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Tabletop Awards of Excellence

Posted on June 3, 2011 by HFN Staff

GIFTWARE: Michael Wainwright

A meeting with a representative from the U.S. Capitol in February led to the creation of Michael Wainwright's U.S. Capitol Collection in April, a fabulous rendering of the U.S. Capitol dome in white porcelain and 24-karat gold. Wainwright said he typically sketches three-dimensionally in clay, and the idea to have the interior and the exterior of the bowl mimic the interior and exterior of the actual dome came together very easily. It also gave the Massachusetts-based craftsman the opportunity to focus on what he does best: "My first love is to be in my studio, making things." The large bowl, measuring about 18 to 19 inches in diameter, is a studio piece and only five or so will be made, but Wainwright also created a Capitol collection that includes a smaller bowl, cheese boards, nut dishes, a Seder plate, bud vase and dinnerware (when you stack the dinner, salad and charger plates together, the border design recreates the look of the dome's interior.) The program was well-received by his major accounts at the New York Tabletop Show, Wainwright said, and has inspired him to create another collection based on other famous domes from around the world. michaelwainwright.com


CRYSTAL: Steuben

Steuben, which is sharpening its focus on core tabletop categories, last month introduced the Crosshatch collection, a sophisticated line of stemware, barware and giftware that imbues a minimal mid-century design with a sense of energy through etched crosshatching. The resulting crisscross pattern demonstrates kinetic movement when twirled. The simply cut, thick stem and hourglass shape make these pieces easy to hold and comfortable in the hand, while the etching conveys a sense of delicacy and refinement. Crosshatch, one of two new spring patterns, adds dimension and depth to Steuben's growing suite of drinkware. "Crosshatch is an important part of our product assortment," said Robert Nachman, vice president of design and marketing. "Our aesthetic tends to focus on the purity of our crystal and the beauty of the form. This leads to a streamlined look with less ornamentation. We know, however, that there is a customer out there who wants a more decorative look involving cut glass. This would be Steuben's modern take on traditional cut glass." The collection was "extremely well received by retailers at market" who felt it would have great appeal for a transitional customer who is looking for a modern take on a classic, Nachman said. steuben.com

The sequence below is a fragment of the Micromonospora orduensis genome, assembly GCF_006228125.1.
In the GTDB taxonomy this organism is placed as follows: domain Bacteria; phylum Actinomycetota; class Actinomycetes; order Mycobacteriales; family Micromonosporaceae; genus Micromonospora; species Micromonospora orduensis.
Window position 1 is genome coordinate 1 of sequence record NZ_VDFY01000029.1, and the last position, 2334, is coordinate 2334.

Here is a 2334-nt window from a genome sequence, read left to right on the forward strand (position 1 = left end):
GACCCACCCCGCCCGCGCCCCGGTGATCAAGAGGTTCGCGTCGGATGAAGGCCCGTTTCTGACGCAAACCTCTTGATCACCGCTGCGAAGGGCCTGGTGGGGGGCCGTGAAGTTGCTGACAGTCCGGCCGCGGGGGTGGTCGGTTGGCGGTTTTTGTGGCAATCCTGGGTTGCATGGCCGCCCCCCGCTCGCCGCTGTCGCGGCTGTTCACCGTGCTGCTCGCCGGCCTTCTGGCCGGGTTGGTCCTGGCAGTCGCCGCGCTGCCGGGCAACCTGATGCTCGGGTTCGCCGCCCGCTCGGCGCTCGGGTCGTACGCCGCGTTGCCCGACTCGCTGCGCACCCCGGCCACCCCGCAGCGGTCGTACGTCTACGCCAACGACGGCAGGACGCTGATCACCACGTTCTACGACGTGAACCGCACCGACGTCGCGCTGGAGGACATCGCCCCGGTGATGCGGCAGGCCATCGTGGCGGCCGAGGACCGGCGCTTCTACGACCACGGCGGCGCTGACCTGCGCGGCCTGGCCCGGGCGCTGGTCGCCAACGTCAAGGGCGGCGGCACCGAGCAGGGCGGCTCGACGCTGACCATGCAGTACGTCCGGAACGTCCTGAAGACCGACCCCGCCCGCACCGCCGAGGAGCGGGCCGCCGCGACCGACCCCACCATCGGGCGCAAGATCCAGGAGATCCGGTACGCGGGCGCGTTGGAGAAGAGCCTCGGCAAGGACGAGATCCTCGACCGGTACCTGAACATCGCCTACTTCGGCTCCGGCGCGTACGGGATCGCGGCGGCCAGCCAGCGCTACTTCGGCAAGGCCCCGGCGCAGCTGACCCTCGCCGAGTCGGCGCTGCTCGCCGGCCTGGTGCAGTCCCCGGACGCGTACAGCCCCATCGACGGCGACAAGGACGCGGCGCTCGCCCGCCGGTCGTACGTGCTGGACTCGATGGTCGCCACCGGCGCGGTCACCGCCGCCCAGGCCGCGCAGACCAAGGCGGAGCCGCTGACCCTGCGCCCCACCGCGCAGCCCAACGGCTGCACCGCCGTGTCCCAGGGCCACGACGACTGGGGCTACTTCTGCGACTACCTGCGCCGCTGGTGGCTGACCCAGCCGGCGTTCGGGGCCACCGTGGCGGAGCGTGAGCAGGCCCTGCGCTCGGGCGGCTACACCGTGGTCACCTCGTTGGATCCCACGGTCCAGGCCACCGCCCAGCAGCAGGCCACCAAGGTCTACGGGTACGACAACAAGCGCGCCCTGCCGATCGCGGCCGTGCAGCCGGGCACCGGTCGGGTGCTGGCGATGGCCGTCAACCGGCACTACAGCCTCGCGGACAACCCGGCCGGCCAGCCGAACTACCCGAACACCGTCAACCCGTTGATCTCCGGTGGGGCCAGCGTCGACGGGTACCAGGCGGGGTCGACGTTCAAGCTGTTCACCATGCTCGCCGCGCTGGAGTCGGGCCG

FLATWARE: Hampton Forge

Hampton Forge has partnered with designer Laurie Gates to create a line of Laurie Gates by Hampton flatware to complement Gates' colorful, floral-themed dinnerware. The new assortment includes 21 patterns, designed in Gates' California studio, many of which are instantly recognizable, such as Anna, Dekko, Grace, Hailey and Chloe. "We didn't stop with the pattern," said Suso Balanza, vice president of sales. "We also drew upon Gates' key color palettes, offering both stainless steel and colored handle options. There are many fine details in this flatware, and so many options for mixing and matching to complete a Laurie Gates table. Even Laurie himself will mix and match--displaying an Anna plum color-handled five-piece place setting with a plum Dekko plate, for instance."